The expected return for a bond is the expected return for its principal payment plus the expected returns for each coupon.
We use information in bond prices/yield curves to assess the expected returns (expected income and appreciation) of the bonds in our eligible universe.
As we evaluate each bond’s potential contribution to the portfolio, we also consider combinations of bonds that, for a given level of risk, may potentially help enhance the strategy’s expected return profile.
This framework provides a transparent mechanism to evaluate differences in expected returns across bonds, and we can use this information to add value over a simple buy-and-hold to maturity approach.
When combined with sound risk management techniques, such as diversification across issuers and sectors, and credit quality controls using proprietary ratings, we believe it is possible to build fixed income strategies with the potential to offer enhanced value in terms of expected returns, while staying within their overall duration and risk guidelines.
Expected Returns: Valuation theory shows that the expected return of a stock is a function of its current price, its book equity (assets minus liabilities) and expected future profits, and that the expected return of a bond is a function of its current yield and its expected capital appreciation (depreciation). We use information in current market prices and company financials to identify differences in expected returns among securities, seeking to overweight securities with higher expected returns based on this current market information. Actual returns may be different than expected returns, and there is no guarantee that the strategy will be successful.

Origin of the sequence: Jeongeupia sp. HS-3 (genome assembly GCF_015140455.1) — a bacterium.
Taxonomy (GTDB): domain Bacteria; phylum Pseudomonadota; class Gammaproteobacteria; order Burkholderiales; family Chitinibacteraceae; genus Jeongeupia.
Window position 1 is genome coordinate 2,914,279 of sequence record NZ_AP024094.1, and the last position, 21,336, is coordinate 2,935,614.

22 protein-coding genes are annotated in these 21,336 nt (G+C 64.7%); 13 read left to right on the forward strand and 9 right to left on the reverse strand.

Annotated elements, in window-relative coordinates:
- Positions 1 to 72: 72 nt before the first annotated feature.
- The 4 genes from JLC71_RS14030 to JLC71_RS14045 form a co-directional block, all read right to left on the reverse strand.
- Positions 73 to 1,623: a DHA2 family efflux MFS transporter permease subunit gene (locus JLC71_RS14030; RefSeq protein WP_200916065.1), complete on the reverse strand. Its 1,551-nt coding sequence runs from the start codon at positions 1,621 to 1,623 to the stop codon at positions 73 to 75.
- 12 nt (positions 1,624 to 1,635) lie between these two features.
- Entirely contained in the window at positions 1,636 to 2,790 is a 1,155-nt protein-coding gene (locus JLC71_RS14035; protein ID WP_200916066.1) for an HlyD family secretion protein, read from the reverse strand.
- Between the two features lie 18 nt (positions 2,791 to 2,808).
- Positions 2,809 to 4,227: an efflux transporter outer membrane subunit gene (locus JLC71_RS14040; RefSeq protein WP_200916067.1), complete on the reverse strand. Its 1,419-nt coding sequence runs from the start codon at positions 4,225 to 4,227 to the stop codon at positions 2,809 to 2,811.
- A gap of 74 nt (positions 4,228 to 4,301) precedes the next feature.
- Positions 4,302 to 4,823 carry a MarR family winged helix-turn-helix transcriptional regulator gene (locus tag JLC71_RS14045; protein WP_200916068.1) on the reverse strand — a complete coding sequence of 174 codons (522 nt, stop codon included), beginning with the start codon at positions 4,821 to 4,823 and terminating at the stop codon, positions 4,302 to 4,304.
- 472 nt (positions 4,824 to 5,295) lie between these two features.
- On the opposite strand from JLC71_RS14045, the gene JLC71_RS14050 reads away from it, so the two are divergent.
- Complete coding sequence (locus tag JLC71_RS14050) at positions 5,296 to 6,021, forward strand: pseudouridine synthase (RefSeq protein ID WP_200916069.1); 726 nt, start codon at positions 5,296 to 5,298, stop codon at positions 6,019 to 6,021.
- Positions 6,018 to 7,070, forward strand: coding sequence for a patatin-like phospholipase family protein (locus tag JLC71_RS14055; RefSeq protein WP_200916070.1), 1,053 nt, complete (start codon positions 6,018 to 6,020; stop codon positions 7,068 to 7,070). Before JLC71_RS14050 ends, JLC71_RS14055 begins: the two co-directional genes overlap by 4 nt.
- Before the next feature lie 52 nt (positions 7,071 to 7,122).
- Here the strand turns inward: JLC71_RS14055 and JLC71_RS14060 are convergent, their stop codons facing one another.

Past performance is no guarantee of future results.
Our philosophy is based on the idea that paying less for an expected stream of cash flows or the equity of a company should produce higher expected returns. Our systematic, repeatable and cost-efficient process uniquely designed for Avantis Investors is actively implemented to deliver diversified portfolios expected to harness those higher expected returns.
Diversification does not assure a profit, nor does it protect against loss of principal.
This material has been prepared for educational purposes only. It is not intended to provide, and should not be relied upon for, investment, accounting, legal or tax advice.
The opinions expressed are those of the investment portfolio team and are no guarantee of the future performance of any Avantis Investors portfolio. This information is not intended as a personalized recommendation or fiduciary advice and should not be relied upon for investment, accounting, legal or tax advice. References to specific securities are for illustrative purposes only and are not intended as recommendations to purchase or sell securities.
Investment return and principal value of security investments will fluctuate. The value at the time of redemption may be more or less than the original cost. Past performance is no guarantee of future results.